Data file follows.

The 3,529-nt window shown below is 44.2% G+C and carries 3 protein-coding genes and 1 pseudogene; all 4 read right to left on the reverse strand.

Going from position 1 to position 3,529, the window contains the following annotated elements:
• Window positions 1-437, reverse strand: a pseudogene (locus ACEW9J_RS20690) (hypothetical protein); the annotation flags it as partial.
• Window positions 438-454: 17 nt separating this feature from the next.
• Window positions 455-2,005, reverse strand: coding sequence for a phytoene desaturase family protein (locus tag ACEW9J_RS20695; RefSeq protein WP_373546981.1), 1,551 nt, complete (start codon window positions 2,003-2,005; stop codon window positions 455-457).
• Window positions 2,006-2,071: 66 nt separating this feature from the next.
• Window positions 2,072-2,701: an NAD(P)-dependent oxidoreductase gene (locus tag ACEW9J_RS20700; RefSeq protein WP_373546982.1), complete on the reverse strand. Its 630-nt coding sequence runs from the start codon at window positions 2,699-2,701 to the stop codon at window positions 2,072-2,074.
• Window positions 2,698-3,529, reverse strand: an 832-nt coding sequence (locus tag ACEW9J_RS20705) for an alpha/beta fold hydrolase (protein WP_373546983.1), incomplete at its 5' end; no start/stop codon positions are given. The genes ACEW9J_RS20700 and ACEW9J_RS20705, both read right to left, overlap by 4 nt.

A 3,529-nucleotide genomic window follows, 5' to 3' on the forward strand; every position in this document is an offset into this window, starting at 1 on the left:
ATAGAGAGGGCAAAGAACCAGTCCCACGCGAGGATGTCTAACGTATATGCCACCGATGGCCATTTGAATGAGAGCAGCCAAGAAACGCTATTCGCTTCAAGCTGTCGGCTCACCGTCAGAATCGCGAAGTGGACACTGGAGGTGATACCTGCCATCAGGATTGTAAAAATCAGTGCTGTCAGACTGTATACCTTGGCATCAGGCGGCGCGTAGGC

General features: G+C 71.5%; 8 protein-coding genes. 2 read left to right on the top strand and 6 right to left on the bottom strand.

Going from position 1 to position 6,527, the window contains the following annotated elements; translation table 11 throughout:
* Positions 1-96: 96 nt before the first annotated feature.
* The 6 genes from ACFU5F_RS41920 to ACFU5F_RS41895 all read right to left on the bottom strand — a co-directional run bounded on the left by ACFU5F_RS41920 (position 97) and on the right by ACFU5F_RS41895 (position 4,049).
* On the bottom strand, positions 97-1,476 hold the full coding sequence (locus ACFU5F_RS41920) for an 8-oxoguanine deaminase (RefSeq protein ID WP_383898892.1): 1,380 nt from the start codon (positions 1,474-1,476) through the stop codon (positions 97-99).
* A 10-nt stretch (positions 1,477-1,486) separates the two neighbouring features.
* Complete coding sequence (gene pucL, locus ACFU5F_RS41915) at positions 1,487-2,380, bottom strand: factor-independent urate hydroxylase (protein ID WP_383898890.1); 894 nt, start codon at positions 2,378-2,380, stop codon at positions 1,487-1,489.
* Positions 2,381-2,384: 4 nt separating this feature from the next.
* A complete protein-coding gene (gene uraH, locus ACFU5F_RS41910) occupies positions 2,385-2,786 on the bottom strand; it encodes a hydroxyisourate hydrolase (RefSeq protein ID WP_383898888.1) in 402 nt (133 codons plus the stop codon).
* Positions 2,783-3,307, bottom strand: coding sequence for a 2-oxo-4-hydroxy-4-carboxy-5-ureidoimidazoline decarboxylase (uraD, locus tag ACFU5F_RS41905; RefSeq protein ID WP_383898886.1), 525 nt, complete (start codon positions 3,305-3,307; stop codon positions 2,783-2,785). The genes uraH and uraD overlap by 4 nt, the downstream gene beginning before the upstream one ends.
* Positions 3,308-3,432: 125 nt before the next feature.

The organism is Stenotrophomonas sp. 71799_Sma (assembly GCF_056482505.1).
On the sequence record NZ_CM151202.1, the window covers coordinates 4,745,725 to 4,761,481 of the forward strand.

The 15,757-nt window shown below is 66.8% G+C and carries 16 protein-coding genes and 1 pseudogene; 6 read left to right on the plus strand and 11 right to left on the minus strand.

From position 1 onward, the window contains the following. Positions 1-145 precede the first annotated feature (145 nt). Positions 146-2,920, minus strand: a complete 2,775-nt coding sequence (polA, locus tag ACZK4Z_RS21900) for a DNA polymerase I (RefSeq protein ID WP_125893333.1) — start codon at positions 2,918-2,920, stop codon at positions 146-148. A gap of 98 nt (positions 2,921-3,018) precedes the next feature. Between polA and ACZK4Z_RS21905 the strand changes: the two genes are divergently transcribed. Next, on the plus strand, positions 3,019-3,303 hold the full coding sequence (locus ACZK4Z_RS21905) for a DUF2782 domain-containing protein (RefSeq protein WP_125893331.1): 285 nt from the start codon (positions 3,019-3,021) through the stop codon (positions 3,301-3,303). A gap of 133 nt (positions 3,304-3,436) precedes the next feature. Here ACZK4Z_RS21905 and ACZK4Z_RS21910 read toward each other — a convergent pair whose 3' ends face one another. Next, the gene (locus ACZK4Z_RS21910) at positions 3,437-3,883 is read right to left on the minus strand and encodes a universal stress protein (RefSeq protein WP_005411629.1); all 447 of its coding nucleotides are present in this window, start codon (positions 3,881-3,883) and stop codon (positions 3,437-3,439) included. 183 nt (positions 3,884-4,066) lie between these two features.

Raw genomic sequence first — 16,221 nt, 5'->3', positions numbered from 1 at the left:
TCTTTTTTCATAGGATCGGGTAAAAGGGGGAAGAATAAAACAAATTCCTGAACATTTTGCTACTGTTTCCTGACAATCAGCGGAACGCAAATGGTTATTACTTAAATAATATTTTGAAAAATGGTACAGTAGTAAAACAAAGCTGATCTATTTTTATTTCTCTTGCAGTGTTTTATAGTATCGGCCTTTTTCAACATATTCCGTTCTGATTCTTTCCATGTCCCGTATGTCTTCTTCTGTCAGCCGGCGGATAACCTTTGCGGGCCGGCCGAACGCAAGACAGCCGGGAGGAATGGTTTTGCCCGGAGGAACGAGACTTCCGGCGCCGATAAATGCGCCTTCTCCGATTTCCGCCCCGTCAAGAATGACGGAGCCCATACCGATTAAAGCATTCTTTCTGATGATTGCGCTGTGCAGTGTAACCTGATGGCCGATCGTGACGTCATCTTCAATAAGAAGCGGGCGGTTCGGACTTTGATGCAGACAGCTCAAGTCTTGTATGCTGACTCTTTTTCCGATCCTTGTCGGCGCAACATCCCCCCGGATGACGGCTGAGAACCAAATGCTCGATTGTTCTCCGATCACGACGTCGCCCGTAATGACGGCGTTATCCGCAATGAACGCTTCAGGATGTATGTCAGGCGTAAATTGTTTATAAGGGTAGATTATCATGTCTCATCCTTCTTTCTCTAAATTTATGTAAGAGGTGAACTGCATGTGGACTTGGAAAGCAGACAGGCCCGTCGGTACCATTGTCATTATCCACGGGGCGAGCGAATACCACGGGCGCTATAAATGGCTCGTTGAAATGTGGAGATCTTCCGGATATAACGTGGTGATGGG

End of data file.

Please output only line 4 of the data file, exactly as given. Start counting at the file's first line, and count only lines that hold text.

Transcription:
• Window positions 438-454: 17 nt separating this feature from the next.